The Aérospatiale SA 330 Puma is a four-bladed, twin-engined medium transport/utility helicopter. The Puma was originally manufactured by Sud Aviation of France.
The SA 330 Puma was originally developed by Sud Aviation to meet a requirement of the French Army for a medium-sized all-weather helicopter. The helicopter also had to be capable of operating by day and night as well as in a wide variety of climates.
In 1967, the Puma was also selected by the Royal Air Force (RAF) and given the designation Puma HC Mk 1 . As a result of this decision, the SA 330 was included in a joint production agreement between Aerospatiale and Westland Helicopters of the UK, which also resulted in the purchase of Aérospatiale Gazelle by the United Kingdom and the Westland Lynx by France. This resulted in Westland building components for the Puma, and assembling the RAF's Pumas.
The first of two Puma prototypes flew on 15 April 1965. Six pre-production models were also built, the last of which flew on 30 July 1968. The first production SA 330 Puma flew in September 1968, with deliveries to the French Army starting in early 1969.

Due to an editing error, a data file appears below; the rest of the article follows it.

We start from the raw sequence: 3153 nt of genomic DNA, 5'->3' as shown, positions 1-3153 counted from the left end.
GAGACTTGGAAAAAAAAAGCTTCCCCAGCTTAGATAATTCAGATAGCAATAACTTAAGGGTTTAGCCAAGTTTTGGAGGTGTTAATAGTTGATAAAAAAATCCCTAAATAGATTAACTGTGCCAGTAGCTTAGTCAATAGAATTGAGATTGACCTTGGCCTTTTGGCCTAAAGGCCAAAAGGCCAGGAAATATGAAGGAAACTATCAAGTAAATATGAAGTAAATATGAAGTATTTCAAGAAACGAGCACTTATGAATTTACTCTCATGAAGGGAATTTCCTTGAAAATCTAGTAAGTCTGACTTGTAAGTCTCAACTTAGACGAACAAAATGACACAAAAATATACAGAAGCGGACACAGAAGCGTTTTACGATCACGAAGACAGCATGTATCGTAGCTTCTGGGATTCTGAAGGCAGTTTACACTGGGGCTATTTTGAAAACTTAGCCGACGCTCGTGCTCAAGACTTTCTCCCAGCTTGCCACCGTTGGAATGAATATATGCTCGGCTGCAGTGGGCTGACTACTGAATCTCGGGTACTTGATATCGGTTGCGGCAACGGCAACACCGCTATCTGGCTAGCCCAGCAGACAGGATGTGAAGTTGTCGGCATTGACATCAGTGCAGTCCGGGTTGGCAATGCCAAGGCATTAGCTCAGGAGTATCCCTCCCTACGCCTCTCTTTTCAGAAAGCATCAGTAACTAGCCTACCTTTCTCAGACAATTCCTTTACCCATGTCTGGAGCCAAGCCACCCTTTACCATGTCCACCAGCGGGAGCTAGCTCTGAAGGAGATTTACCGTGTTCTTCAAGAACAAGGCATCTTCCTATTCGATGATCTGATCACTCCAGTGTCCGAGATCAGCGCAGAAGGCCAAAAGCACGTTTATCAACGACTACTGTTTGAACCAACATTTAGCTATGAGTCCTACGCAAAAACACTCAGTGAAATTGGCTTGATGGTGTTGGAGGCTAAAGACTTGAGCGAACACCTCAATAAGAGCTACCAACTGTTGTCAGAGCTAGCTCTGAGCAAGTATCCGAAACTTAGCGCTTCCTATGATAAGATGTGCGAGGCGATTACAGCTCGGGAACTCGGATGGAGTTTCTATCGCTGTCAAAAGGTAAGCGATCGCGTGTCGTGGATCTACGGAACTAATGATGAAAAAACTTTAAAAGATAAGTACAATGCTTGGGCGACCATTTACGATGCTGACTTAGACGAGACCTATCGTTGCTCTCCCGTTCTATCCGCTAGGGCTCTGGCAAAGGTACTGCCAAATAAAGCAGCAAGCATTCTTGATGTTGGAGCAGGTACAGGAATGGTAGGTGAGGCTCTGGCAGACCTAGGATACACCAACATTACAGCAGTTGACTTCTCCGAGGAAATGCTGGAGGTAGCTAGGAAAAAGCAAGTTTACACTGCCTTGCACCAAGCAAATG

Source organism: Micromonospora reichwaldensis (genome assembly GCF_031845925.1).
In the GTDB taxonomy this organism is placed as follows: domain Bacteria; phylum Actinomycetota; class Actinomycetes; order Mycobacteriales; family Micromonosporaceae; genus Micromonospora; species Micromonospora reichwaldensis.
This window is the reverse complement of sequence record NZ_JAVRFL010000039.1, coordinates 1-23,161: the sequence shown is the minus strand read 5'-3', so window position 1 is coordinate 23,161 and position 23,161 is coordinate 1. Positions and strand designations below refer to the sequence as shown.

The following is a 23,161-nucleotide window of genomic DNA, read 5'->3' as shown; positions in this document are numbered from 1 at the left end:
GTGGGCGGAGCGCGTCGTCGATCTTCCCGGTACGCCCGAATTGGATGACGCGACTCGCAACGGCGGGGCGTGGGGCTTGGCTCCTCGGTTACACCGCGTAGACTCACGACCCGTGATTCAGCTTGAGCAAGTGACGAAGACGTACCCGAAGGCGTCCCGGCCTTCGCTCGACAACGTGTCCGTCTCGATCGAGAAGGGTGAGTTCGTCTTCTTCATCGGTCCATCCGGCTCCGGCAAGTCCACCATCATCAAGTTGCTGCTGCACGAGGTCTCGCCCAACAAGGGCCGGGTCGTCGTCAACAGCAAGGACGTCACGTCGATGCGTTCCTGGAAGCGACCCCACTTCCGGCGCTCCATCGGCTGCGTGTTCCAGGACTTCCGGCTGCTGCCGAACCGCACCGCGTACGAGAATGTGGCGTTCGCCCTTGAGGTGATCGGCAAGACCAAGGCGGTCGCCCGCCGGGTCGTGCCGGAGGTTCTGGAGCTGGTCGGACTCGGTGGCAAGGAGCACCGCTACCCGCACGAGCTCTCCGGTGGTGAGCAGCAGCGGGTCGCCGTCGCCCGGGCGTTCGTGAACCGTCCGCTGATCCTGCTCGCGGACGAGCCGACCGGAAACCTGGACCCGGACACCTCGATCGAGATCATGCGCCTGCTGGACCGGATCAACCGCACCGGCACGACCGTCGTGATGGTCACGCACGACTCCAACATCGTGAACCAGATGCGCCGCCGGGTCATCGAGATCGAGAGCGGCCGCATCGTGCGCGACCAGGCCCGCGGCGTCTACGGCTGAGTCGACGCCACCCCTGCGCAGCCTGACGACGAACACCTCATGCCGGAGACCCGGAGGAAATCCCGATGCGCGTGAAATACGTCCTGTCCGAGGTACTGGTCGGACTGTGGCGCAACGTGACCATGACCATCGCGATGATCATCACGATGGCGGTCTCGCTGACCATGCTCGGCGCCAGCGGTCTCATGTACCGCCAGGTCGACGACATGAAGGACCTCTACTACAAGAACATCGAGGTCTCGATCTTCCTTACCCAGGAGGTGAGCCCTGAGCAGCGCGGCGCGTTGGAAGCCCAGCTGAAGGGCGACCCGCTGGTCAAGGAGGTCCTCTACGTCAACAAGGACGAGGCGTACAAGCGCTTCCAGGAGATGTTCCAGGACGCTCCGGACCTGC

Production of the SA 330 Puma by Aérospatiale ceased in 1987, by which time a total of 697 had been sold. The Puma was then replaced by an upgraded and improved version, the Eurocopter AS332 Super Puma.
Capacity: 16 passengers
Length: 18.15 m (59 ft 6½ in)
Rotor diameter: 15.00 m (49 ft 2½ in)
Height: 5.14 m (16 ft 10½ in)
Disc area: 177.0 m² (1,905 ft²)
Empty weight: 3,536 kg (7,795 lb)
Max takeoff weight : 7,000 kg (15,430 lb)
Powerplant: 2× Turboméca Turmo IVC turboshafts , 1,175 kW (1,575 hp) each
Never exceed speed : 273 km/h (147 knots, 169 mph)
Maximum speed : 257 km/h (138 knots, 159 mph)
Cruise speed : 248 km/h (134 knots, 154 mph) econ cruise
Range : 580 km (313 nm, 360 mi)
Service ceiling : 4,800 m (15,750 ft)
Rate of climb : 7.1 m/s (1,400 ft/min)
Coaxial 7.62 mm (0.30 in) machine guns
Side-firing 20 mm (0.787 in) cannon